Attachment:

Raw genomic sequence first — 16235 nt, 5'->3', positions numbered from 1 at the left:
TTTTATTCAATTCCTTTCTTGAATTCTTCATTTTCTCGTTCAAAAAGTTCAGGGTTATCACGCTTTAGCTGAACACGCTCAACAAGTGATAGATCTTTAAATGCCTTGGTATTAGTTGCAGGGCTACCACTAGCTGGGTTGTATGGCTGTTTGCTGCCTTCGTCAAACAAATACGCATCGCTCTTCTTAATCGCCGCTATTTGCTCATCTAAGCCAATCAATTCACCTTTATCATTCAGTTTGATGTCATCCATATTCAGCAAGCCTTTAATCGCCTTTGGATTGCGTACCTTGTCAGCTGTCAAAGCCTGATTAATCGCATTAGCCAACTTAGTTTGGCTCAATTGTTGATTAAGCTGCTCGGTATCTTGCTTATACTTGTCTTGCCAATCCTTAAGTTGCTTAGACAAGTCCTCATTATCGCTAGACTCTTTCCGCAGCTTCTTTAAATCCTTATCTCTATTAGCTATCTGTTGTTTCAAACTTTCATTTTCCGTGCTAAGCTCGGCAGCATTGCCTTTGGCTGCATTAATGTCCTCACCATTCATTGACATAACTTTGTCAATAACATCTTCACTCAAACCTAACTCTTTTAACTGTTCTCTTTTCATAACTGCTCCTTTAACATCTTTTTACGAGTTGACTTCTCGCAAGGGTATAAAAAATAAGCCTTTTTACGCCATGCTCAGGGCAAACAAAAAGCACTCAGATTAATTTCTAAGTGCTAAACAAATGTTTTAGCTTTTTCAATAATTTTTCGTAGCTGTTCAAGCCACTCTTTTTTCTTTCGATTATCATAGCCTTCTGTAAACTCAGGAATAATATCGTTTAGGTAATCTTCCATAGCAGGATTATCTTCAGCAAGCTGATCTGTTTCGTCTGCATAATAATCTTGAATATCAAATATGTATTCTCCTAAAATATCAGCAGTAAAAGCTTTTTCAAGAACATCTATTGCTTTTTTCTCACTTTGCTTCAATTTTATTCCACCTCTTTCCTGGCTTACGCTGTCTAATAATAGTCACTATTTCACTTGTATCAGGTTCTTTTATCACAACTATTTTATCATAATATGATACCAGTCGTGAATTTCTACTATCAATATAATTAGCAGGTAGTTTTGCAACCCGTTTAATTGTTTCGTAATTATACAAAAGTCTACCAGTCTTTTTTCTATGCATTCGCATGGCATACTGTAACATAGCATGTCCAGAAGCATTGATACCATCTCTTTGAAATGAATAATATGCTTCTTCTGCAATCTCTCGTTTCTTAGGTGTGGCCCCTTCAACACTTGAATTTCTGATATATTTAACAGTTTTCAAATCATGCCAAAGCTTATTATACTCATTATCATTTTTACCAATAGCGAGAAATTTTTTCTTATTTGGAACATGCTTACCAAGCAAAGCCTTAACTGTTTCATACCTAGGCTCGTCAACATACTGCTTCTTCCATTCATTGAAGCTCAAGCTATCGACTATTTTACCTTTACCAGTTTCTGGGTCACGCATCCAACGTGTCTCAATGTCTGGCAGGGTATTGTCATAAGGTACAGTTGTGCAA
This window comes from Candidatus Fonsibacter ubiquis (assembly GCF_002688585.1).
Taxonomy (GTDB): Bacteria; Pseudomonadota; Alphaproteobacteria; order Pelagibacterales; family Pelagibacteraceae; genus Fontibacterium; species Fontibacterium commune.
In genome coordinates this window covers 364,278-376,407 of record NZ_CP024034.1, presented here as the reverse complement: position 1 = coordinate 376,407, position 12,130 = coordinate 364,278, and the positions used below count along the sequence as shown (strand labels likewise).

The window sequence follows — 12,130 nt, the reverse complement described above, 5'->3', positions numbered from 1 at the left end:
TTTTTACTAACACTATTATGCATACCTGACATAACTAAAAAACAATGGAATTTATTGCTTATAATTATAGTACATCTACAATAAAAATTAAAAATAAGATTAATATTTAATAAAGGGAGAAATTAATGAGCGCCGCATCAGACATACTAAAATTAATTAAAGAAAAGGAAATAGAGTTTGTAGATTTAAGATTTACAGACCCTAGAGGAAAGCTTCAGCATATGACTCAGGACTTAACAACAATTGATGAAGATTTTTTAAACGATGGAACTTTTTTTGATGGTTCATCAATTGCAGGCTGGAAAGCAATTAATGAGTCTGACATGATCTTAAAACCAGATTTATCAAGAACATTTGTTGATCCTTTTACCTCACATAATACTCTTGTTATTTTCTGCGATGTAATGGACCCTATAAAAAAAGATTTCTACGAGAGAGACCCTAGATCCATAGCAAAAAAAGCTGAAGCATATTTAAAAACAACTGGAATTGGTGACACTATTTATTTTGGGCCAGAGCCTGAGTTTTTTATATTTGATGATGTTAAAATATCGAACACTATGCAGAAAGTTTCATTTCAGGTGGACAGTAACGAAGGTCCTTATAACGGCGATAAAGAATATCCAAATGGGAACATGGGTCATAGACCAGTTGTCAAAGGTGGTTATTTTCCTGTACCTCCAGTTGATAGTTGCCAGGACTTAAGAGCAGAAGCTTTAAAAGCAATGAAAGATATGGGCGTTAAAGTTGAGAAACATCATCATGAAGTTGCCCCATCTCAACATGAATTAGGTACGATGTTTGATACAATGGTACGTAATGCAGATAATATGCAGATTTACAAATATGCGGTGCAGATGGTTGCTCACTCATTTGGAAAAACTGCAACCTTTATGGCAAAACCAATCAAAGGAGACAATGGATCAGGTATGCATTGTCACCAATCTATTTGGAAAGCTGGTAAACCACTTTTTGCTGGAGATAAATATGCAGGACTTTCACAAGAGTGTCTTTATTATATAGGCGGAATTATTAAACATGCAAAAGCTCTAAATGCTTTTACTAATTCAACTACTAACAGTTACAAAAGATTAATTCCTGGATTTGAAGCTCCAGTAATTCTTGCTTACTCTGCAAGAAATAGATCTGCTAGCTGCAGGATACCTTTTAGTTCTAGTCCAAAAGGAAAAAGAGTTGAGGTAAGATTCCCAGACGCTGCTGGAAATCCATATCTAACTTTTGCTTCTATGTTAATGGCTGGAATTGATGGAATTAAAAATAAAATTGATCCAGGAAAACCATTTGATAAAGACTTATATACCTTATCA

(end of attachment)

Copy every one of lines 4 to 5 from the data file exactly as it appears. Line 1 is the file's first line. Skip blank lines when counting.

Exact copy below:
Taxonomy (GTDB): Bacteria; Pseudomonadota; Alphaproteobacteria; order Pelagibacterales; family Pelagibacteraceae; genus Fontibacterium; species Fontibacterium commune.
In genome coordinates this window covers 364,278-376,407 of record NZ_CP024034.1, presented here as the reverse complement: position 1 = coordinate 376,407, position 12,130 = coordinate 364,278, and the positions used below count along the sequence as shown (strand labels likewise).